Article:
So let me ask you a vital question? Do you know this gospel? Can you truly testify that you have been saved from God, by God? If not, then ask Him to save you—now.
I recently read Band of Brothers by Stephen Ambrose. It tells the story of a famous company of soldiers who accomplished amazing feats during World War II—but at a price. The blood that they shed haunted many of them; for some it led to self-destruction. One such was Sergeant “Skinny” Sisk. He was plagued by flashbacks to the many he had killed in the course of battle, including some that he had killed without military justification. But because someone had been catechised in the gospel, his life was transformed. Several years after the War, he wrote to his former Captain: “My career after the war was trying to drink away the truckload of [Germans I had killed].” He became a drunk. He then recounts that, one day, “my sister’s little daughter [about four years old] came into my bedroom (I was too unbearable to the rest of the family, either hungover or drunk) and she told me that Jesus loved me and she loved me and if I would repent God would forgive me for all the men I kept trying to kill all over again.”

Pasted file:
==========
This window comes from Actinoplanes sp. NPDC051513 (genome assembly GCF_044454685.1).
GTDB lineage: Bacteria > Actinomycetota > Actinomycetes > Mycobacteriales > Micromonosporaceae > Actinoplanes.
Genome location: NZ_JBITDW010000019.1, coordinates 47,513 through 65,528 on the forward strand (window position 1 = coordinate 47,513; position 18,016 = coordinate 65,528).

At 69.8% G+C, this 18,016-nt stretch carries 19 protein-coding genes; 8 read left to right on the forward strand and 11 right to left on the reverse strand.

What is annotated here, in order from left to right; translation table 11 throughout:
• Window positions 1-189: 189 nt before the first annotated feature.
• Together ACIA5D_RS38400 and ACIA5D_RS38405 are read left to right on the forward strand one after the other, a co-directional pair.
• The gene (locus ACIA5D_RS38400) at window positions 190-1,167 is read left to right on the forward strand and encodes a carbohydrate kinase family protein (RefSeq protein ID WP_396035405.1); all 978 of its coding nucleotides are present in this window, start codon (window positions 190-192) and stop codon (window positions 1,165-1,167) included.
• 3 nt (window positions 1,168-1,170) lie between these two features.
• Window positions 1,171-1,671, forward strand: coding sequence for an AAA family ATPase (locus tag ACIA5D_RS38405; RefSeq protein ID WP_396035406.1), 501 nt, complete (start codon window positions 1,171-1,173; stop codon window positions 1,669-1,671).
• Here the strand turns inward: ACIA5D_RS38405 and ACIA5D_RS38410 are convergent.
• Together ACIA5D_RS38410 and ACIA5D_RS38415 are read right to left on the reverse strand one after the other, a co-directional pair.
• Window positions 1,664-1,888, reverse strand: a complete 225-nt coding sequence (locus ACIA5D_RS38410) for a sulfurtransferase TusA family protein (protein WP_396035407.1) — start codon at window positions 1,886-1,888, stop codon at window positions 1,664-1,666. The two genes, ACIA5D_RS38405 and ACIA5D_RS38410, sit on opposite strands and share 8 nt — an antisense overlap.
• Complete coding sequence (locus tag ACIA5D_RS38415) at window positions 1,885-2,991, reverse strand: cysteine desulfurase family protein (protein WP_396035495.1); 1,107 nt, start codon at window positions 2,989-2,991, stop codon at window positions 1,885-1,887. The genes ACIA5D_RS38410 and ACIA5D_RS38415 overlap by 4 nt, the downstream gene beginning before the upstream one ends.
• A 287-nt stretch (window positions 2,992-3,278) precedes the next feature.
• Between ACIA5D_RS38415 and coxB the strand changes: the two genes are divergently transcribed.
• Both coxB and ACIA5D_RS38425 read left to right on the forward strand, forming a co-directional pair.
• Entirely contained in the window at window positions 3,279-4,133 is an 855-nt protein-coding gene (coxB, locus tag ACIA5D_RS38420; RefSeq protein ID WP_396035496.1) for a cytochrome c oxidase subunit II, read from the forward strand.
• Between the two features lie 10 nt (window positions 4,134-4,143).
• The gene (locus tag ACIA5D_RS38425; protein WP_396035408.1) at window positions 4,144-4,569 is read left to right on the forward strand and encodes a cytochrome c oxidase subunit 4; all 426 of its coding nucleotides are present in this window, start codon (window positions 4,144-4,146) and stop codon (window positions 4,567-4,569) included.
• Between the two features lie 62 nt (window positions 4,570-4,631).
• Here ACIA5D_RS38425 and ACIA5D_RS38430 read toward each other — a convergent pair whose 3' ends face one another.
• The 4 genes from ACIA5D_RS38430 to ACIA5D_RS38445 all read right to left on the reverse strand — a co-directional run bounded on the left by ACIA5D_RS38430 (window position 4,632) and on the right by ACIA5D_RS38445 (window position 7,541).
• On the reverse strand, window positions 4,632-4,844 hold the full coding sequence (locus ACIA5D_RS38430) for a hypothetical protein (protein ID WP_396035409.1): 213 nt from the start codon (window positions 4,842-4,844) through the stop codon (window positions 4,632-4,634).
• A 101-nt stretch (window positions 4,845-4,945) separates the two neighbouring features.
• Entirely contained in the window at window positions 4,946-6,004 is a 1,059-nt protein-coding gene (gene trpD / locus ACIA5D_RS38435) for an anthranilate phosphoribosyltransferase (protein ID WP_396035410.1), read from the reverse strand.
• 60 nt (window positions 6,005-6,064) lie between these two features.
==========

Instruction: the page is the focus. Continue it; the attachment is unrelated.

Sisk continued: “That little girl got to me. I put her out of my room, told her to go to her Mommy. There and then I bowed my head on my Mother’s old feather bed and repented and God forgave me for the war and all the other bad things I had done through the years.” He then humorously added, “I was ordained in the latter part of 1949 into the ministry and believe me, I haven’t whipped but one man since, and he needed it.” Apparently he was in need of some more gospel sanctification!
Christian, just as God’s powerful gospel (Romans 1:16) is your experience, so others need this power as well. So continue to be equipped both by and in the good news. Be ready for a biblical response when asked the all-important question, “What is the gospel?”